Disability in later life: continuing to play music after becoming disabled

Disability in later life: continuing to play music after becoming disabled

Vanessa shares her story of how her newly-diagnosed disability impacted her life and ability to play music. Read on to find out more about her journey to share music again with other disabled people.

A year ago I made a whole host of resolutions. But this year there were no resolutions, only goals. Why?

Back in 2016 my world came crashing down around me and my life changed in ways I never imagined it could. I developed a disability called Dystonia, which is a little-known neurological condition that leads to painful muscle spasms, uncontrolled movements and abnormal posture. These are essentially caused by signals from the brain telling muscles to move incorrectly. For me, the area most affected is my neck and back.

Initially, this diagnosis didn’t worry me too much. That was until I found out it is incurable and that treatment for the disability isn’t particularly well researched. The helpline at The Dystonia Society has been a godsend in terms of support.

The unfortunate added blow for me is that I am, or rather I was, a musician and teacher. By the April of 2016, my neck spasms were so bad I could no longer hold a trumpet anywhere near my lips without painful muscle contractions forcing me to stop. That was the first thing to go – no more orchestral playing for me.

By the end June the spasms had deteriorated further, to the extent that I could no longer play the piano, or even look at it without tremor and spasm.

Vanessa acquired a disability later in life

At this point it began to dawn on me – my 40 years of music experience was in very real danger of being something I would never able to utilise in the same way again.

Following close on the heels of that blow, and on a more practical level, I also became unable to drive, cook, tie my own shoelaces, walk without supervision… the list goes on. Not being able to drive was difficult to deal with, but, if I’m honest, the loss of my music was the biggest hardship of all.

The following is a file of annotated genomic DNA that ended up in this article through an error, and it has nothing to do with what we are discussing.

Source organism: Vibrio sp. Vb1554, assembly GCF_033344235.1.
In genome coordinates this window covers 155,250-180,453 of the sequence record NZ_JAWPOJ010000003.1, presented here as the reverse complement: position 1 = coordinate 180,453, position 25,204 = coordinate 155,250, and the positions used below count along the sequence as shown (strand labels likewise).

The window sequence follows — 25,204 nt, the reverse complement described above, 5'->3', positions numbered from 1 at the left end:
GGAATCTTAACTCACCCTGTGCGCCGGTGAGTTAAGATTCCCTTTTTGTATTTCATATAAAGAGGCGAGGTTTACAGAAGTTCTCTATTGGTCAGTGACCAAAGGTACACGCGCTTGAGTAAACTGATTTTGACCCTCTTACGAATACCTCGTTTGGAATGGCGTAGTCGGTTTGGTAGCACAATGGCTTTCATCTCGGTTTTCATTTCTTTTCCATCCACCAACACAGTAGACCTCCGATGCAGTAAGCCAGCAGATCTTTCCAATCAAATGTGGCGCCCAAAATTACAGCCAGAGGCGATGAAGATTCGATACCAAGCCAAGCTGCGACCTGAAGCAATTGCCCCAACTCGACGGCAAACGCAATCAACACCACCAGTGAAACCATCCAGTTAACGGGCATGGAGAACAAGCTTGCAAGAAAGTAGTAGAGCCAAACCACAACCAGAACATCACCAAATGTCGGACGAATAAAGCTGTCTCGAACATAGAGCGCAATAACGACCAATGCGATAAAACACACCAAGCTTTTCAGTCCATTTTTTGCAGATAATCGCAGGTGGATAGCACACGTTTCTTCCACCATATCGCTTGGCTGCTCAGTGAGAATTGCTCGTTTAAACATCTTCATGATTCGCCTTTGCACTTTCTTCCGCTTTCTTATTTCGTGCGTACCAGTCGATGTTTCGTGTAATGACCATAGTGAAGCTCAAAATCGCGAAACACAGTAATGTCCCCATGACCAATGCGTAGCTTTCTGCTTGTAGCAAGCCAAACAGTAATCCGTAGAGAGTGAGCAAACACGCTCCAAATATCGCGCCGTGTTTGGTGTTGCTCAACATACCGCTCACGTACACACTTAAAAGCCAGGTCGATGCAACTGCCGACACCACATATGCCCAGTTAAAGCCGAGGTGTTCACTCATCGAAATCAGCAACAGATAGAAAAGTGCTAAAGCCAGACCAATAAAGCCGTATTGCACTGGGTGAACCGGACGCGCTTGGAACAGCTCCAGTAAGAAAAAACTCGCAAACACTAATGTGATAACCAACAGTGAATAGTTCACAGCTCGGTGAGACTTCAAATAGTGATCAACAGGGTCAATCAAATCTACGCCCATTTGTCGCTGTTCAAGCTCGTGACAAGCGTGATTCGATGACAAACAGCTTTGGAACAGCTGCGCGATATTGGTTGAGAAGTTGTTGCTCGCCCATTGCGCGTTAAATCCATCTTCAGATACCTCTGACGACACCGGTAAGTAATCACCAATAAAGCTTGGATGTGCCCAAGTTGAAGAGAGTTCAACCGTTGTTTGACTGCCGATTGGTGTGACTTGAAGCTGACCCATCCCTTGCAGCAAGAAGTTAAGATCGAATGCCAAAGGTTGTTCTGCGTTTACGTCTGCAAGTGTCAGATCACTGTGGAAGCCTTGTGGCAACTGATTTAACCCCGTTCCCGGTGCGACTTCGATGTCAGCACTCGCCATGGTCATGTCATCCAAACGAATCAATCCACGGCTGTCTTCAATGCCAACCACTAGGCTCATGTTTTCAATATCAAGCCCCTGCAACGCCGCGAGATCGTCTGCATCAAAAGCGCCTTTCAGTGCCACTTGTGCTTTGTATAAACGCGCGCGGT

I have been playing and teaching music for many years, so you can imagine the effect this has had on my life. It’s been devastating. My whole identity as a person suddenly changed from being a musician and teacher to what felt like nothing.

Getting my life back on track

It has been almost 9 months since I had the first symptoms and I began 2017 wondering what to do now. I am not prepared to give up music – it is too much a part of my life and identity. What then are the prospects for a trumpet player who really needs three hands (one to hold the trumpet, one to hold the head still and one to press the valves)?

What adaptations could I make so that I could pick it up once again? Maybe a contraption to hold the trumpet so I am hands free? What about the piano? Could I sit sideways and still reach the keys? And would I still be able to teach music to others? Are there options out there for them too? I had so many questions, many of which I am only now feeling well enough to begin to tackle.

Three music institutions have been a great help in my journey: Musician’s Union, Royal Society of Musicians and Help Musicians UK. They have all supported me in ways I can only thank them for. Now that I can’t teach professionally, their financial support has allowed me to pay my bills whilst going through the painful benefits assessment system.

It was through these institutions that I learnt about the One Handed Musical Instrument Trust. It runs yearly competitions to find new and innovative inventions that help disabled people play music. For example, last year’s winner included a saxophone that can be played with just one hand. It also loans out some of the winning instruments for people to play.

I also learnt more about Drake Music, which is also heavily involved in music, particularly with disabled children. It helps create assistive technology that enables disabled people, of all abilities, to create music. It also gives advice and runs training courses with music hubs and art organisations to ensure music is made more accessible.

So now, maybe my musical life will take a new turn. Teaching music will take on a whole new meaning for me. There are people out there with disabilities far worse than mine, so perhaps now my goal is to support them in their music making.

I’ve begun to volunteer for Help Musicians UK in the hope of reaching out to more musicians who may be in need and find it difficult to know where to turn. I hope they can get as much out of music as I have over the last 40 years.

By Vanessa Richards

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